Harlow and its civic society
|‘Boar’ (1970) by Elisabeth Frink, at the Water Gardens (1960–3), designed by Frederick Gibberd and Gerry Perrin, photographed in 2008 (Photo: Steve Cadman, Wikimedia).|
Harlow new town was designed from the outset as a self-contained community providing housing, employment, leisure and public services. It is a precursor of the sustainable communities that the 21st century demands to best use precious land and resources. The guiding principles behind the design of Harlow remain pertinent today.
Harlow Civic Society was founded in 1999 to appreciate, encourage and conserve Harlow as a balanced community with a unique architectural design and heritage. We seek to uphold the ideals that went into the building of the town and to keep these ideals at the forefront of all new developments.
In the days of the Harlow Development Corporation, prior to 1980, design matters were in the hands of its planners and architects, with Sir Frederick Gibberd as master planner, and later as consultant architect planner. Today, with design now the responsibility of many developers, we strive to ensure that the principles of Gibberd’s master plan are safeguarded.
The original master plan for the town, drawn up by Gibberd in 1947, provided for a series of neighbourhoods, each having all life’s daily needs within walking distance. These neighbourhoods are separated by landscaped areas (known as green wedges), which bring the countryside within easy reach of all residents. This is a fundamental part of the town’s design. Features such as existing roads, historic sites, woods and ponds were retained, as were the small country town of Harlow and other local settlements.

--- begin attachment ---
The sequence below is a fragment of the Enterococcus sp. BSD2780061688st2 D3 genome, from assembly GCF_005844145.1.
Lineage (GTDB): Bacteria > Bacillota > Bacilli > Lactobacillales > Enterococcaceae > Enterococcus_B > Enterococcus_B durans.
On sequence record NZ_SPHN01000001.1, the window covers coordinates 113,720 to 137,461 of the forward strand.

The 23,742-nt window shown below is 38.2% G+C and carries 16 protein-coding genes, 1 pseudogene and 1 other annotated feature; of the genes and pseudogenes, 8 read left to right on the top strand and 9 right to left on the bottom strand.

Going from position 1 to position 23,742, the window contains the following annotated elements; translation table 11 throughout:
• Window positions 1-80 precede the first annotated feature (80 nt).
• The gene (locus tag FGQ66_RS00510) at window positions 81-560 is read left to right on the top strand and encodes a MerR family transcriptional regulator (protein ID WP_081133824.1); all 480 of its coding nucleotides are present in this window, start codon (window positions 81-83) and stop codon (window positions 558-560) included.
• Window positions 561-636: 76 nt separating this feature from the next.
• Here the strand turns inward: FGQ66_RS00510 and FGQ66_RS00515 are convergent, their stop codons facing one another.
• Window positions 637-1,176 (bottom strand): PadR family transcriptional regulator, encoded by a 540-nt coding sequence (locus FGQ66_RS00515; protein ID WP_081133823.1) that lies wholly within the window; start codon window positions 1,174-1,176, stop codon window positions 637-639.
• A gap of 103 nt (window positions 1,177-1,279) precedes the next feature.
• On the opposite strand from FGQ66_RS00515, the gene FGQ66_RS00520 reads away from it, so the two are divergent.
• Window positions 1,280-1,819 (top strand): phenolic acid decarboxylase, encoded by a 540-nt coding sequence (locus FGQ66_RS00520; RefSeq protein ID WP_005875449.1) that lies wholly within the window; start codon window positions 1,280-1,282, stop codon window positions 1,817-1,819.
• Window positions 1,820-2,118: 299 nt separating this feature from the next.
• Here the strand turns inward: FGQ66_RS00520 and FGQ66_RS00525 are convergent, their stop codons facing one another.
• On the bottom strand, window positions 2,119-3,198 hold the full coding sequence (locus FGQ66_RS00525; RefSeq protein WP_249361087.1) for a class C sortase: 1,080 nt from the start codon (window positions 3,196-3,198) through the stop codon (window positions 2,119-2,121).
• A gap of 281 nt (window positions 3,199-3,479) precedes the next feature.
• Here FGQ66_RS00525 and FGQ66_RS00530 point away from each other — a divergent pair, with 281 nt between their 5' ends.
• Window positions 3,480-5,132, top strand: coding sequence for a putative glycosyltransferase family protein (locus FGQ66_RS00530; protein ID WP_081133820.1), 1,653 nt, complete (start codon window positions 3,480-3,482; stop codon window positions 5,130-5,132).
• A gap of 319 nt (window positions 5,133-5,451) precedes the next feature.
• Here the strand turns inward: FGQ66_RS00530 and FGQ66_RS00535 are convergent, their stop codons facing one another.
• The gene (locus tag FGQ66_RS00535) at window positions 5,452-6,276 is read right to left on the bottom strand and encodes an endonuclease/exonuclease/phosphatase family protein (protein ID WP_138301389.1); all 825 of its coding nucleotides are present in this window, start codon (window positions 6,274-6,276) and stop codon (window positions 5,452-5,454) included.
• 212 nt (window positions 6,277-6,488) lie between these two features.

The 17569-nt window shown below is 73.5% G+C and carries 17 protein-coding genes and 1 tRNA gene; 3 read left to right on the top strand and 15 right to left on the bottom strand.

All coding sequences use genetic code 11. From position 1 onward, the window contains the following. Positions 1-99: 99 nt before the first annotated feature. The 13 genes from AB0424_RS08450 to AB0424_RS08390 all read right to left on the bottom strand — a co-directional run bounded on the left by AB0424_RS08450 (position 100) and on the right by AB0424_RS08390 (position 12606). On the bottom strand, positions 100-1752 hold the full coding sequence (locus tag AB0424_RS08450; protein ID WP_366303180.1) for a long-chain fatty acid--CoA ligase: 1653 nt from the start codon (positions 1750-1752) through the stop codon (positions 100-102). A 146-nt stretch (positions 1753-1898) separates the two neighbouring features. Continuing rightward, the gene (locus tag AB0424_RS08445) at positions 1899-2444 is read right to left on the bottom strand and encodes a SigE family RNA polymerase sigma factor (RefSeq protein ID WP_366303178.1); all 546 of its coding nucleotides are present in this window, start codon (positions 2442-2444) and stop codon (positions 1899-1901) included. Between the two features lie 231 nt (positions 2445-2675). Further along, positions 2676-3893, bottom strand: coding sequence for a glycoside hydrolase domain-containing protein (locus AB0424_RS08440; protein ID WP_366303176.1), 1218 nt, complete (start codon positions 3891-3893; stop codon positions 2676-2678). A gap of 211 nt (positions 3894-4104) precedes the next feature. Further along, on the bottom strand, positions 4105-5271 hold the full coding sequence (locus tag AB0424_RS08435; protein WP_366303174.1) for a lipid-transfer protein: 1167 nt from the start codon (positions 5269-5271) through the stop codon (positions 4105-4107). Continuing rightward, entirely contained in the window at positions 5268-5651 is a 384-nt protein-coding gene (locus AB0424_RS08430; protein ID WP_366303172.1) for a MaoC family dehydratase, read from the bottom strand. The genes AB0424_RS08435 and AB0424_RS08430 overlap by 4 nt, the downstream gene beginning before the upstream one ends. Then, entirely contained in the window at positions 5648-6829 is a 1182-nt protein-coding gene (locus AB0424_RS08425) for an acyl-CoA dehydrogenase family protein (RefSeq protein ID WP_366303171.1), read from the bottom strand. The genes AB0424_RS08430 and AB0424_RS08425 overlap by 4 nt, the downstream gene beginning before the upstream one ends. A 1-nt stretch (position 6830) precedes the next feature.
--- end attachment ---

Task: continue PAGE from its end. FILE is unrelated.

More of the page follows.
Art is integral to the town. From the 1950s, the Harlow Art Trust acquired works by up-and-coming sculptors, yielding a collection of sculptures of national significance sited throughout the town. At the end of 2010 Harlow became the world’s first sculpture town, celebrating this and other sculpture collections in Harlow.
We would summarise the principles of the master plan that we seek to promote as:
- development in neighbourhoods, each with a detailed plan under the overall master plan
- high-quality urban planning, design and architecture
- local facilities within walking distance
- access to open spaces and public art
- landscape design and green infrastructure as a fundamental component
- sensitive incorporation of any existing settlements.
These principles have enabled Harlow to become a mature and successful town. More than 70 years after Harlow’s designation as a new town, the original master plan is to a large degree intact. There has been some encroachment on to the green wedges, such as where a community sports club and a replacement health centre have been built on them. Some green spaces have been developed or are planned for housing. We see the pressure for further development on our green wedges and the loss of other green areas as a significant risk so we will continue to argue that there must be no development on Harlow’s green wedges.
Since the winding up of the development corporation in 1980, there have been additions to the town. A new area developed from the late 1980s, not well integrated with the rest of the town, was marketed as a separate community. Housing in this and the latest development (on a site which we and the local community opposed) are all standard developer designs. By contrast, Newhall, an eastern extension to the town, has attempted to follow the Gibberd principles and is using some of today’s best architects, collecting a number of awards. We hope that this will provide a suitable model for the new developments that are being planned.